Downloading Free Books to the Kindle
This article is a follow-up to a previous article that talked about free numismatic publications and Amazon.com’s Kindle.
There are literally millions of books in the public domain that are now available to anyone with access to the internet. Downloading them onto your Kindle allows you to read them anywhere that you can comfortably read a book. You can literally carry a whole library with you wherever you go and have instant access to it. The trick is in knowing how to download these books in a format your Kindle can read.
Amazon.com has many free books available on their website. Books from their site require nothing more than purchasing the book (whether free or not) and having Amazon automatically download the book to your Kindle. You do not have to worry about format if you are getting the book from Amazon.
But what about the millions of free books on Google Books? The numismatic publications I’ve found and listed in my previous article are available from Google Books.
Downloading is as simple as an email
The cool thing about the Kindle is that Amazon.com gives you an email address (that you can change and personalize) to use for downloading. Once you have the document in the format you want, you simply email it to yourself as an attachment. Amazon takes the document and automatically downloads it to your Kindle the next time your Kindle is connected to the internet.
But first you need to have the book in a format that the Kindle can handle. Generally you will find books from Google available for download in two different formats, PDF and ePub.
Free Books from Google Books
Many books from Google Books only allow you to download them in a PDF format. A PDF document retains all the formatting or page layout of the original publication. This is probably the preferred format if the book or magazine you want to download has a lot of special formatting such as columns or illustrations. Many of the coin publications have images so you will be better off using the PDF format for downloading to your Kindle.
The second format is ePub. The main difference between a PDF versus ePub is that ePub has reflowable content. What this means is that the content can automatically adjust properly to fit whatever screen size your e-reader has and whatever font size you choose. On the other hand, a PDF is like a Xerox copy of the original.
The ePub format is great if what you are mainly downloading is text. Although it does fine with the occasional illustrations, a book with lots of illustrations on a page or multiple columns of text on a page can sometimes get a little mixed up. Most of the books that don’t do well in this format usually don’t have the option to download them in it, so Google may have already made the decision for you. Where ePub is a valid option, you probably want to choose it.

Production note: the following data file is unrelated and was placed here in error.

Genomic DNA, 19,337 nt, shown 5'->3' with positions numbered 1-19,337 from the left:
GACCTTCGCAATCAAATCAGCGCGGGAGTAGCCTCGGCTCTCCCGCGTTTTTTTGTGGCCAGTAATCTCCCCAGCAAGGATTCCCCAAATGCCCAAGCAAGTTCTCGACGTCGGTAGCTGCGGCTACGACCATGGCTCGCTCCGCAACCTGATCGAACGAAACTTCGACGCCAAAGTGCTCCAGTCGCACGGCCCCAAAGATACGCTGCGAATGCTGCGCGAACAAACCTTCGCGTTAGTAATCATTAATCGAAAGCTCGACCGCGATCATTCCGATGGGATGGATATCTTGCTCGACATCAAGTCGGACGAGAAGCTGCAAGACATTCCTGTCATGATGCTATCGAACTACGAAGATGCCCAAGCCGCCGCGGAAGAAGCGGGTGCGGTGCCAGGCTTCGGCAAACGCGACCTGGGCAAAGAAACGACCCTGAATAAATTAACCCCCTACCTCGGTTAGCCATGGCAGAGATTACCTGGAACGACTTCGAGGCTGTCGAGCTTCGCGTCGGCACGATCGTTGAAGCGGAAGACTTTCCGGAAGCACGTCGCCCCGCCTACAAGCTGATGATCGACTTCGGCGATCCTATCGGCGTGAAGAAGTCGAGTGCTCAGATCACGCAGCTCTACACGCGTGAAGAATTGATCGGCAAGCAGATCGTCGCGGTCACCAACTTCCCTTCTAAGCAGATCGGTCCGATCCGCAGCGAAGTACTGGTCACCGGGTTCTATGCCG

Downloading PDF books
The nice thing about a PDF book is that you can download it directly to the Kindle. There is no conversion necessary. You simply email the document to your Amazon supplied email address, and it will automatically get downloaded the next time you connect your Kindle to the internet.
Downloading ePub books
Unfortunately the Kindle does not handle the ePub format. The solution is to first convert from ePub to Mobi. Mobi is just another format that allows for reflowable content. Although Amazon will automatically convert many formats when you email the document to yourself, ePub is not one of them. So you will have to convert it yourself.
Converting with Calibre
Luckily there is a solution for converting books and it’s called Calibre. Calibre is an e-book management tool that you can download for free. It will allow you to convert the ePub format into Mobi. Once you’ve converted to Mobi, then you simply email the Mobi file to your Amazon email address. The next time your Kindle connects to the internet, the book will automatically download.
That’s really all there is to it.
Sources of Free Books for the Kindle
- Amazon.com Kindle Store - If you can find it here, it's only 1-click away from your Kindle.
- Google Books - With millions of books available, it seems to have the best selection of numismatic titles.
- Internet Archive - Has a good selection of numismatic titles including some of the earliest volumes of the American Journal of Numismatics by the American Numismatic Society.
- Open Library - Make sure you click the "Only Show eBook" box and look for the "READ" icon.
- Project Gutenberg - Has over 33,000 free books but I have yet to find any numismatic subjects.
Test Drive a Kindle
So if you haven’t pulled the trigger yet and bought yourself a Kindle, you might want to take one for a test drive. Some public libraries now have Kindles that you can borrow. If your library has one, give it a try.
I’ve only had my Kindle a couple of months, but I’ve become so attached to it that I can’t imagine being without it. The fact that there are so many historical numismatic publications now available for free is icing on the cake.
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